The crux of this grudge match began in 2005 when Google began working on its own smartphone technology; Google’s wanted to create a software suite that could be employed by any phone maker for use with their hardware. One would think that this wouldn’t have riled Apple as much as it did as Google were targeting profit from phone users visiting Google owned internet sites whereas Apple’s main profits are hardware and apps. On paper they don’t share a core market; the late Steve Jobs didn’t see it this way.
Android devices didn’t truly make a ripple in the technological ocean until 2009 when Motorola introduced the ‘Droid’ which proved to be a massive hit; this was the first truly popular Android device and would be followed by many more, especially those bearing the Samsung logo. Jobs saw this as the ultimate betrayal believing that Android was crammed with features stolen from Apple. Another factor attributed to the spectacular fall-out was when Apple became frustrated by Google’s refusal to supply turn-by-turn navigation maps for the iPhone. This data was viewed as hugely valuable both for Apple and Google in monitoring traffic flows to offer information on traffic jams, and determining user location, which is generally fed back anonymously to the relevant companies. Google also uses this information to provide location-related advertising on its search and maps – an increasingly important source of income.
In 2010 there were 7 million Android users, by the end of that year that figure had soared to 67 million and was accruing an extra 300,000 users per day, today Android has a worldwide market share of 80%, while Apple have 14%. By late 2010 Android wasn’t yet making money but it had accelerated the growth and profit of other Google applications such as search and YouTube. The more people that used Google, the more money Google made. The fact that Google doesn’t charge for their software meant Apple had to turn their attention to the tablet and smartphone makers for retribution and a thinly veiled swipe at Google themselves, hence the courtroom wars we have been witnessing in recent times.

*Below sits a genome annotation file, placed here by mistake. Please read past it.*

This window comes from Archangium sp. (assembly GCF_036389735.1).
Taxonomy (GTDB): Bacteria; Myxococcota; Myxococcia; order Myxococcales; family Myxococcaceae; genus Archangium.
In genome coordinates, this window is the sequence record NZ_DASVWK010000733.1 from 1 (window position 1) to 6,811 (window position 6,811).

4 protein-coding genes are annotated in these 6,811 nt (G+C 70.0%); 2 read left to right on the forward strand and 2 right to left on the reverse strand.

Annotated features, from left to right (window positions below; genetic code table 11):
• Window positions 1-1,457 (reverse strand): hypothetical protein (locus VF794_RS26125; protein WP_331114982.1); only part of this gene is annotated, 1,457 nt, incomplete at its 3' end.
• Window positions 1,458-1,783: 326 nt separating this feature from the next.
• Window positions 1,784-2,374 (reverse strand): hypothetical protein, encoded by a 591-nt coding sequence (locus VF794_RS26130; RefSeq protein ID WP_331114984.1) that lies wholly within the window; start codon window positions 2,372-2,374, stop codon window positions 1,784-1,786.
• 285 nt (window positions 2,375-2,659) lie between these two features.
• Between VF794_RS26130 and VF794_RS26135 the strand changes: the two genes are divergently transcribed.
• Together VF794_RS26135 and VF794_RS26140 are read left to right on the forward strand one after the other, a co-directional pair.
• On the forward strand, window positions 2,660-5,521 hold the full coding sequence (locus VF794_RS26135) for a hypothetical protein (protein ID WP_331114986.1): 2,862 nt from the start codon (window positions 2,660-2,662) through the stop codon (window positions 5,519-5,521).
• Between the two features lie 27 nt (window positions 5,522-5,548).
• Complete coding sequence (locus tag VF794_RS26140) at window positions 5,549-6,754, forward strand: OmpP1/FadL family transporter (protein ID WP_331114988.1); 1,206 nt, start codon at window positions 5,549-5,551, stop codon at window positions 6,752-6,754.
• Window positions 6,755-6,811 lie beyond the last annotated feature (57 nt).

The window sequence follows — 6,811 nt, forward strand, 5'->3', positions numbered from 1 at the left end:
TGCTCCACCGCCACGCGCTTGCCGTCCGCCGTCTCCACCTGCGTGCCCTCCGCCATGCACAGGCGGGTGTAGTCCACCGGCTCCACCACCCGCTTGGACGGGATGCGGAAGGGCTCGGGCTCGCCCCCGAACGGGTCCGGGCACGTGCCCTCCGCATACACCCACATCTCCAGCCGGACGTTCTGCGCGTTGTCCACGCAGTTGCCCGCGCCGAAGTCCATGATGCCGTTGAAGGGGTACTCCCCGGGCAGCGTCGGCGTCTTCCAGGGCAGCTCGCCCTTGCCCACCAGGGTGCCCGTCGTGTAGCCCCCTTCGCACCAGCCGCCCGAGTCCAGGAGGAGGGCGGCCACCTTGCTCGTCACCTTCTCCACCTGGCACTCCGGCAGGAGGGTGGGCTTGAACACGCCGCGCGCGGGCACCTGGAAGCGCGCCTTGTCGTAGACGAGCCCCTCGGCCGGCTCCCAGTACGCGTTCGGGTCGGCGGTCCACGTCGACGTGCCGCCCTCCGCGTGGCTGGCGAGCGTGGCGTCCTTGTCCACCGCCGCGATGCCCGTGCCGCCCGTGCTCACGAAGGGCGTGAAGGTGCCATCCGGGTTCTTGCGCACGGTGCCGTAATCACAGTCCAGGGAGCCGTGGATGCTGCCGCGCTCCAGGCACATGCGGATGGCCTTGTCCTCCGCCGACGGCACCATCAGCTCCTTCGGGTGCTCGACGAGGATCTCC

It’s clear that this war of attrition is showing no signs of abating anytime soon, perhaps of more pertinence to the world at large is how it plays out and who the eventual winner is. We have to ask ourselves, do we really want the content we receive to be monopolized by one source? Will we lose our right to free online search to seek out the truth in certain situations or will we be destined to be told what is the truth whether it is or not? Will we be governed by censorship or will content be freely available to all who seek it?
Perhaps both super entities can find a way to co-exist peacefully; after all there is a big enough market to go around. Perhaps both companies will find common ground as recent reports are hinting with reports Google CEO Larry Page and Apple’s Timothy D. Cook have been holding back-channel discussions. Surely the world would benefit from these two technology giants pooling their considerable collaborative resources rather than fighting like children in a playground.
One of the few upsides to come out of this is we, as consumers, will benefit from the competition between these competitors in terms of the capabilities of the devices they produce and make available, devices we could only have dreamt of a few short years ago. If it comes at the price of a monopolized content industry and the loss of liberty then it will be questionable whether it was all worth it.